Unregulated online political ads pose a threat to democracy

Unregulated online political ads pose a threat to democracy

Think back to the last time you scrolled through your social media feed and encountered a political ad that perfectly aligned with your views – or perhaps one that outraged you. Could you tell if it was from a legitimate campaign, a shadowy political action committee or even a foreign entity? Could you discern who paid for the ad? Chances are you couldn’t.

While television and radio political ads have been subject to strict disclosure requirements for decades, their online counterparts exist in a regulatory vacuum. Social media giants like Facebook, X – formerly Twitter – and Instagram have become central battlegrounds for political campaigns. Yet they operate without the transparency mandated for traditional broadcast media. This allows advertisers to use sophisticated microtargeting to tailor messages to voters, often exploiting detailed personal data.

Welcome to the unregulated Wild West of online political advertising, where transparency is scarce and accountability is lacking. With the 2024 U.S. presidential election in full swing, this digital frontier poses an unprecedented threat to the integrity of American democracy.

The good old days

The McCain-Feingold Act became law over two decades ago. The law, officially known as the Bipartisan Campaign Reform Act of 2002, was designed to curb the influence of money in politics and increase transparency in campaign financing. The landmark legislation, championed by Senators John McCain (R-Ariz.) and Russ Feingold (D-Wis.), includes the regulation of issue advocacy ads on television and radio.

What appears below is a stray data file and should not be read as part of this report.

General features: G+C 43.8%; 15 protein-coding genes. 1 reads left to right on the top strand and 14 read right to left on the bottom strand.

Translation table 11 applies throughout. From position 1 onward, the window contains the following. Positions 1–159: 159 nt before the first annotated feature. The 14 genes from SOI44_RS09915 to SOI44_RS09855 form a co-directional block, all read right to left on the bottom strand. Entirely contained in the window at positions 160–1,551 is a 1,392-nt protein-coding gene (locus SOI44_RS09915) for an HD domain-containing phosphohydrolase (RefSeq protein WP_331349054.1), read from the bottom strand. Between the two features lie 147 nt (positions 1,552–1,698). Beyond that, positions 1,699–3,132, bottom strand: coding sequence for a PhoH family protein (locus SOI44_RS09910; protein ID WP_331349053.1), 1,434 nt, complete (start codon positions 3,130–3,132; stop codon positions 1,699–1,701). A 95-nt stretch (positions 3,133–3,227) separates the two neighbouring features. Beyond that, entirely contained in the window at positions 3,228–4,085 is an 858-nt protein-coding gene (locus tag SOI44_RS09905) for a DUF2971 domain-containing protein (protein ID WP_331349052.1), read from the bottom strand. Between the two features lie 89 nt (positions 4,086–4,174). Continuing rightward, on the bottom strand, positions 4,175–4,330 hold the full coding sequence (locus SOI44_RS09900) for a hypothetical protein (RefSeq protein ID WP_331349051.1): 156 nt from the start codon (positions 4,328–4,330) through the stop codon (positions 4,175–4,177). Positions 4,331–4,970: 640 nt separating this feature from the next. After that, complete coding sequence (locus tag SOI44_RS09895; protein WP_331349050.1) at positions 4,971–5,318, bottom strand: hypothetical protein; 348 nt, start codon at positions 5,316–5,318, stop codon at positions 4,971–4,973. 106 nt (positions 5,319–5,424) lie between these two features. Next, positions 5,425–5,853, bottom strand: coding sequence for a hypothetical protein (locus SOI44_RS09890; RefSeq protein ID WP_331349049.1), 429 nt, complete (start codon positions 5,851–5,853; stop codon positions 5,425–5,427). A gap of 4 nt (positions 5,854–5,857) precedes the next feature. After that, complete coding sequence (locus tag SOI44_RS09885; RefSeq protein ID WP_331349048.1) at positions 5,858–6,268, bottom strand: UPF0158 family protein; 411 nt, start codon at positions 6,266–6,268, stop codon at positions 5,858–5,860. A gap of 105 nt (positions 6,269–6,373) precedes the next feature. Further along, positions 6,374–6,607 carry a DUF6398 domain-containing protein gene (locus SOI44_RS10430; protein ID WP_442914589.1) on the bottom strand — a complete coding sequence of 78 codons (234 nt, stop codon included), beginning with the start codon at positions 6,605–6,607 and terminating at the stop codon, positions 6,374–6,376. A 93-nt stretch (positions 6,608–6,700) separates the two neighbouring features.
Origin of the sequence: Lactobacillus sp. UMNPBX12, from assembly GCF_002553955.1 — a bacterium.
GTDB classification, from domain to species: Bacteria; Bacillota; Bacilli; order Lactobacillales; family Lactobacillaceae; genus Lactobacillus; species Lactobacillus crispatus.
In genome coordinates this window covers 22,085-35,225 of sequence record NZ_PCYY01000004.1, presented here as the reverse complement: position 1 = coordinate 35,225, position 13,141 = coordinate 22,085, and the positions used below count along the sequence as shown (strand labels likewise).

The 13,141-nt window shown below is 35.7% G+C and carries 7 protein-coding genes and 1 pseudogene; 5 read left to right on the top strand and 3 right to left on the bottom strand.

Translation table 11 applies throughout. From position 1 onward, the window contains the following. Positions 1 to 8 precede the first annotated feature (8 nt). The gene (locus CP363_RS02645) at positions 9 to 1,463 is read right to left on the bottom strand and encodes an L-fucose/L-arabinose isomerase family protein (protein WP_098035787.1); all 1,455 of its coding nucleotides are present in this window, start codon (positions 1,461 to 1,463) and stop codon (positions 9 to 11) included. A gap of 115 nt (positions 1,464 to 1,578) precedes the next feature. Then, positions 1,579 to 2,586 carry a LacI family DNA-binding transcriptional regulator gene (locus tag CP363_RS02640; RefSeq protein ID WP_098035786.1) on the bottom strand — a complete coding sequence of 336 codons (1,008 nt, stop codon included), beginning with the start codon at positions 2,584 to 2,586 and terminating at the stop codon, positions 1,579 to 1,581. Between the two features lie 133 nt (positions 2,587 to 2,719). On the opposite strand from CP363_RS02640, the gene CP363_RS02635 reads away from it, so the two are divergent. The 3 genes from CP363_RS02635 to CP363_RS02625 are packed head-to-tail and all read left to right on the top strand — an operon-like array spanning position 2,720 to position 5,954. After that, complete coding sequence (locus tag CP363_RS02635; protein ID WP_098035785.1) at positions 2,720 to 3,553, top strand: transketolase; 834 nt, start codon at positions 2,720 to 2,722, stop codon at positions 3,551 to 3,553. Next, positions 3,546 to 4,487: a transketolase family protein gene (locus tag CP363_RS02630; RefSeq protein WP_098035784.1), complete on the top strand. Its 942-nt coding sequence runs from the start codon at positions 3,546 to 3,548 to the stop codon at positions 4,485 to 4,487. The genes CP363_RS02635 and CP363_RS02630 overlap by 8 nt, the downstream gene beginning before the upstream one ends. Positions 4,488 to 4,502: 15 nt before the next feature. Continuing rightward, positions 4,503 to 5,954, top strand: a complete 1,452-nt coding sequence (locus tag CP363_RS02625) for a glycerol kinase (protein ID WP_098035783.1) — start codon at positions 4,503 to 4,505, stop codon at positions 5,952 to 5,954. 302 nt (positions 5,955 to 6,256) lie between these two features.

The McCain-Feingold Act addressed the need for disclaimers and the “Stand by Your Ad” provision, which required candidates to personally endorse their messages in TV and radio ads. Such regulations have proved effective in maintaining a level of accountability and transparency in traditional media.

The media landscape has undergone a dramatic transformation since the bill’s passage, however. As a communications scholar who studies online advertising, I see the lack of similar regulatory measures governing online political advertisements as a glaring absence. This vacuum leaves platforms responsible for providing transparency.

At the same time, Federal Election Commission rules governing disclosure on digital political ads remain murky at best. The lack of clarity makes tracking and analyzing digital political ads a daunting task for researchers, journalists and concerned citizens.

Ad transparency studies

A recent study conducted by open internet advocacy organization Mozilla and Finnish internet research firm Check First reveals significant deficiencies in the ad transparency tools provided by major tech platforms. Ad transparency tools are collections and analysis of ads that the social media companies make publicly available. Researchers, policymakers and advocacy groups use the tools to understand ads and their effects. The deficiencies raise concerns about the potential for…

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